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A thought inspired by Monday’s Daf (page) in the Talmud, Nedarim 48

A thought inspired by Monday’s Daf (page) in the Talmud, Nedarim 48

Do we care about the public good as much as the good of our own group?

This post presents a philosophical idea inspired by the text of today’s Daf. The Daf is one page in the Talmud that tens of thousands of people study each day. I explain the connection to the text in a comment below. My purpose is to show that there are underlying philosophical assumptions in the Talmud that can have great significance for anybody today trying to understand our complex reality.

On the one hand, there is the welfare of my family, my group or my town. On the other hand, there is the welfare of the public or of all human beings. My country might figure in the first list or I might see it as part of the second list, depending on the context.

We see the world in terms of these groupings. We care about them to a lesser or greater extent. We see ourselves as being part-owners of the property that these groupings own.

Sociologists use the word “collectivity” to refer to a set of people (could be small or large) as opposed to a social group or community. There are a number of differences between a collectivity and a community but there is no well-defined border and attitudes will differ from one member of the set to another. A collectivity implies less sense of belonging, community “spirit”, shared goals and mutual caring than does the term community.

There might be some geographic territory that defines a collectivity (for example, a country). There might be a singe set of laws or moral norms that apply to this collective but not to others. Philosophers or anthropologists might study the beliefs or assumptions of a collection of people. However, this may or may not involve caring or even a relationship between the members of the collective.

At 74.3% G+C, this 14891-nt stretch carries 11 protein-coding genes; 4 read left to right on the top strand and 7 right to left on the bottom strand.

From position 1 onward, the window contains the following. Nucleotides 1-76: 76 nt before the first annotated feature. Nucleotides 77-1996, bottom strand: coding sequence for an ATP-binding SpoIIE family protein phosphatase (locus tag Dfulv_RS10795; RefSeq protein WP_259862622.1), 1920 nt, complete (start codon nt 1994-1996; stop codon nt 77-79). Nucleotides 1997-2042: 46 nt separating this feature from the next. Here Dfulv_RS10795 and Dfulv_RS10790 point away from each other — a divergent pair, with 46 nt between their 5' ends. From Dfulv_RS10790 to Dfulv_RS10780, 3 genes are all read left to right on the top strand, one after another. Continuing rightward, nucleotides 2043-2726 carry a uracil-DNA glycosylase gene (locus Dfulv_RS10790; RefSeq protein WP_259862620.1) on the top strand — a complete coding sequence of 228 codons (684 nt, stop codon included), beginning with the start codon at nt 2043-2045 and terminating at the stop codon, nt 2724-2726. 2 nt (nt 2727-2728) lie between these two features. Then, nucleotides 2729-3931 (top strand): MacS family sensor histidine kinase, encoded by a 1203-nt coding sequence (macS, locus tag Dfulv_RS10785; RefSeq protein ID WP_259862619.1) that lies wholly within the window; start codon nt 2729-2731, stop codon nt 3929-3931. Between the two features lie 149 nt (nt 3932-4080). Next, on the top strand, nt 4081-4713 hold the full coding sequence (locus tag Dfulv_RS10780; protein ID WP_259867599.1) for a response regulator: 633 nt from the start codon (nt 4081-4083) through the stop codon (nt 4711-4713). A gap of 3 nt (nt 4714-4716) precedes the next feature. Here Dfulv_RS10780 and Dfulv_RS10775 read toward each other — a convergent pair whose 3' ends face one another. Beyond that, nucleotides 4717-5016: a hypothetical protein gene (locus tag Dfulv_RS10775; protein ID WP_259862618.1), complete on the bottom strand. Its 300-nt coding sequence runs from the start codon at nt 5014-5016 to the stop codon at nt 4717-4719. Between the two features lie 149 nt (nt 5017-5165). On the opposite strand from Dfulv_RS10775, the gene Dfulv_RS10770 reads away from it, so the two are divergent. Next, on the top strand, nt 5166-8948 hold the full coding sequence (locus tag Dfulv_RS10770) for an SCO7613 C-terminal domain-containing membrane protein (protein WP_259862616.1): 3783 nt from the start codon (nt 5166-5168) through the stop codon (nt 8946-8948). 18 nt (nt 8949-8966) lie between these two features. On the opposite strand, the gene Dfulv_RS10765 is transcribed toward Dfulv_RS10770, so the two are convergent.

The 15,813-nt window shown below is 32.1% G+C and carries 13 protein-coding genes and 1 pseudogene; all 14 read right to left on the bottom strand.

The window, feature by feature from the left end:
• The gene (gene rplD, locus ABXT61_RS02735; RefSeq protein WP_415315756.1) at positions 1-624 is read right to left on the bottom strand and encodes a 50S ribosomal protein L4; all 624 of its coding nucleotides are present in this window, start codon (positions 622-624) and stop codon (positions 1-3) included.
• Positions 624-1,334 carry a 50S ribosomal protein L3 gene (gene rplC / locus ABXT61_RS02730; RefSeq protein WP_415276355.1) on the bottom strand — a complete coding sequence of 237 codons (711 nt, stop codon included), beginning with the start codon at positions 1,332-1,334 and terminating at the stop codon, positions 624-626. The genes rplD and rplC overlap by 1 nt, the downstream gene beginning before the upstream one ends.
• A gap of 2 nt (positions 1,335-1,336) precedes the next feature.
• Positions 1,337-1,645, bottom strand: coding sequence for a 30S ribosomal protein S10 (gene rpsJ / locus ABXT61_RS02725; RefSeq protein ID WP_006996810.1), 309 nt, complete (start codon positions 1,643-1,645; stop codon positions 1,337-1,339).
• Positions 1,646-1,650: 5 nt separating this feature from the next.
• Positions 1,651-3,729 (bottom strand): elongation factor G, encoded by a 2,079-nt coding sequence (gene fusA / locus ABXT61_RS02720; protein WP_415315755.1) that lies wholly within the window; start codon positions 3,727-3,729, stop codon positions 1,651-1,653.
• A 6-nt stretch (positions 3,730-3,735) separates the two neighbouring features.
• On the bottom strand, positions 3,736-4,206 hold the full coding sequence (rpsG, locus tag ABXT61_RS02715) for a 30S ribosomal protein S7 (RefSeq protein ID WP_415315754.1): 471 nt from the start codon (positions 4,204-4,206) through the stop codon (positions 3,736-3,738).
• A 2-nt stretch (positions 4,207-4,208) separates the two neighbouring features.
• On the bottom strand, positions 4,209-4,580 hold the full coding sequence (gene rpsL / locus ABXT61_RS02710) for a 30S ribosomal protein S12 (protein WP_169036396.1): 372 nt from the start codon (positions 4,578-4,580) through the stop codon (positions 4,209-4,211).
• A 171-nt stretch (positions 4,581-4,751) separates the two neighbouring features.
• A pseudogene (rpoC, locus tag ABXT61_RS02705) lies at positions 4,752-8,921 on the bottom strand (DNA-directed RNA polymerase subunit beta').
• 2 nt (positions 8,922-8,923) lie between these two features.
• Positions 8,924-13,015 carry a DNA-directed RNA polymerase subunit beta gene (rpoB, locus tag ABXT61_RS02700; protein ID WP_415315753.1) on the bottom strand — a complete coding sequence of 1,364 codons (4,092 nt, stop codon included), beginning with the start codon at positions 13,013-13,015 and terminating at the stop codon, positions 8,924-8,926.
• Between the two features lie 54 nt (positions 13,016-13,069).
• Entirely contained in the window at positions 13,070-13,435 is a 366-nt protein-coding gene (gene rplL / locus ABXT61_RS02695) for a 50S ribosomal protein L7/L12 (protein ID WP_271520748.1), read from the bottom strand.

An individual might struggle for their own interests within a collective with less guilt (or feeling of guilt) than within a community. For example, taxes are generally seen as rules limited by their exact wording or even the level of enforcement likely. If you can pay less without explicit violation of the wording or even “cheat” in a way that cannot be found out, then many people might find that acceptable.

Other individuals may be seen as opponents within the community. They may work to promote their interests at the expense of yours. There might be enforcement agents within the community that restrict your interests without caring about you at all. There will be places that you have no access to on pain of punishment if you trespass.

Distinctions can be helpful for understanding our world. However, in this case, it is how these distinctions break down that are very interesting. What is your attitude towards other members of your family? Are you behaving as a collective or as a small community?

How do you see your city or country, as a collective, or as community? How does that impact your feelings regarding your own actions or those of others in your nation? I suggest that this is different from person to person but also always changing within a single person depending on the context, recent experiences and history for that person.

On the other hand, humanity as a whole is just a collective. What would the world look like if more people saw it as a community?

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Source: Reditt